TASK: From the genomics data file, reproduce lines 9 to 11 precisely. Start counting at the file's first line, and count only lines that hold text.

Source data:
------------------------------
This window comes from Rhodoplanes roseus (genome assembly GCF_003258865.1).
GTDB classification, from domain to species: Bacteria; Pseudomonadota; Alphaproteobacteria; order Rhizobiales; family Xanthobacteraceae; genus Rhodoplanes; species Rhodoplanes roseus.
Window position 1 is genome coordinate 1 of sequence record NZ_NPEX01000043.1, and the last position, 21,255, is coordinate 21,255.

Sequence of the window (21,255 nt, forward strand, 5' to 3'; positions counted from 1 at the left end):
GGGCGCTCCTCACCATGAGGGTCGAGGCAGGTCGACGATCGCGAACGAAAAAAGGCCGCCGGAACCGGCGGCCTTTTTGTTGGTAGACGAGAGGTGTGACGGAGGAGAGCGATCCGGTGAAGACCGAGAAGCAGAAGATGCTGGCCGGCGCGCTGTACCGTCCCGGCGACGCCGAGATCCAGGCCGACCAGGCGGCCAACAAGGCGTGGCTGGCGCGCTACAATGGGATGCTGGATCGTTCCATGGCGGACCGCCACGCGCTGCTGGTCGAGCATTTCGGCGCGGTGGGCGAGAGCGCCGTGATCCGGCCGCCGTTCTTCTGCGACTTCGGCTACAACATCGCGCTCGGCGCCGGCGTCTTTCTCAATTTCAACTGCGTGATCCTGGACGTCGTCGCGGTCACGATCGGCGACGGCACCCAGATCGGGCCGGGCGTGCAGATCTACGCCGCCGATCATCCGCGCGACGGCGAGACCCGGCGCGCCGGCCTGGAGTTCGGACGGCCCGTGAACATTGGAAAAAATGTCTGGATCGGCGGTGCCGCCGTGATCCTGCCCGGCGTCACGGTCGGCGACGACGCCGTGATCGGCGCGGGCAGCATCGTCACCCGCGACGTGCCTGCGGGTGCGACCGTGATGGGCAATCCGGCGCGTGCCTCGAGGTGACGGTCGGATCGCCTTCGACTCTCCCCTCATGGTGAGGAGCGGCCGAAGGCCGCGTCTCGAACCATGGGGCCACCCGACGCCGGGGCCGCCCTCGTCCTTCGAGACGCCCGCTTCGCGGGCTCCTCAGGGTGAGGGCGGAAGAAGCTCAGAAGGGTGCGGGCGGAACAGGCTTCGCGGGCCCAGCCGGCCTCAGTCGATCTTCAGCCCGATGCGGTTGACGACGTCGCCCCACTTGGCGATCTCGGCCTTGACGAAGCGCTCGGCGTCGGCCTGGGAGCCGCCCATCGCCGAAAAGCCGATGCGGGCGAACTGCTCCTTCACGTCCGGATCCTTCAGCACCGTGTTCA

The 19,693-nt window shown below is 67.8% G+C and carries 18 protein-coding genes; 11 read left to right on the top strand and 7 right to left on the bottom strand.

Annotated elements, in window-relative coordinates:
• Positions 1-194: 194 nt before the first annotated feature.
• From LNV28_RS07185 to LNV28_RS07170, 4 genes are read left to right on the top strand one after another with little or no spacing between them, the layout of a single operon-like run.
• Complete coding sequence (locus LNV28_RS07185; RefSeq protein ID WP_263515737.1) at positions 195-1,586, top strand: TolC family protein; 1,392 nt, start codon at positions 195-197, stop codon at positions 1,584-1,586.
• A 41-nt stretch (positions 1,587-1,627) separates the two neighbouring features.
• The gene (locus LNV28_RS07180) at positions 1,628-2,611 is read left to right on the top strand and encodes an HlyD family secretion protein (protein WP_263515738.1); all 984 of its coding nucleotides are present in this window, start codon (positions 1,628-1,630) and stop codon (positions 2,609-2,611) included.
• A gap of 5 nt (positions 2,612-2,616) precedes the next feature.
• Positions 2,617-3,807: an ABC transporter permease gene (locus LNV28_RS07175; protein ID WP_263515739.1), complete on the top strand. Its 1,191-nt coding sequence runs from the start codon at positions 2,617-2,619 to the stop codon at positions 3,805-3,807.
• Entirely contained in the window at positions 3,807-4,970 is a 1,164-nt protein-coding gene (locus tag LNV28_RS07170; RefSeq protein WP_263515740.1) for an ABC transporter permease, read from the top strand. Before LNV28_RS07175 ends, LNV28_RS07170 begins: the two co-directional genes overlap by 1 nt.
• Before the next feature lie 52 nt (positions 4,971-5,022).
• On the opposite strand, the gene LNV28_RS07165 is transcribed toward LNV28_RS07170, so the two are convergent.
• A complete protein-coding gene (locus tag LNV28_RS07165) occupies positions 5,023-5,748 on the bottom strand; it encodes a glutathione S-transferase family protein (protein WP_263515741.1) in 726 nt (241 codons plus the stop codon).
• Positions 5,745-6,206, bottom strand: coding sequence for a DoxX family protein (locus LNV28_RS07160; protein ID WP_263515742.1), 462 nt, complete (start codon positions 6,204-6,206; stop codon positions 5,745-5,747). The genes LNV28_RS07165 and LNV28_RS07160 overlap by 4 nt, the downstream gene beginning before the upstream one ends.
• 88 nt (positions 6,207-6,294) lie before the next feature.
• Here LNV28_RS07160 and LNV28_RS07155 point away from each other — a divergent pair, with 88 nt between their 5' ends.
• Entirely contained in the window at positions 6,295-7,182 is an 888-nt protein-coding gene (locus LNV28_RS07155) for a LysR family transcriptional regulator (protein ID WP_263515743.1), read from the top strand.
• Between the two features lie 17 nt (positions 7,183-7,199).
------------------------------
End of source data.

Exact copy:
• From LNV28_RS07185 to LNV28_RS07170, 4 genes are read left to right on the top strand one after another with little or no spacing between them, the layout of a single operon-like run.
• Complete coding sequence (locus LNV28_RS07185; RefSeq protein ID WP_263515737.1) at positions 195-1,586, top strand: TolC family protein; 1,392 nt, start codon at positions 195-197, stop codon at positions 1,584-1,586.
• A 41-nt stretch (positions 1,587-1,627) separates the two neighbouring features.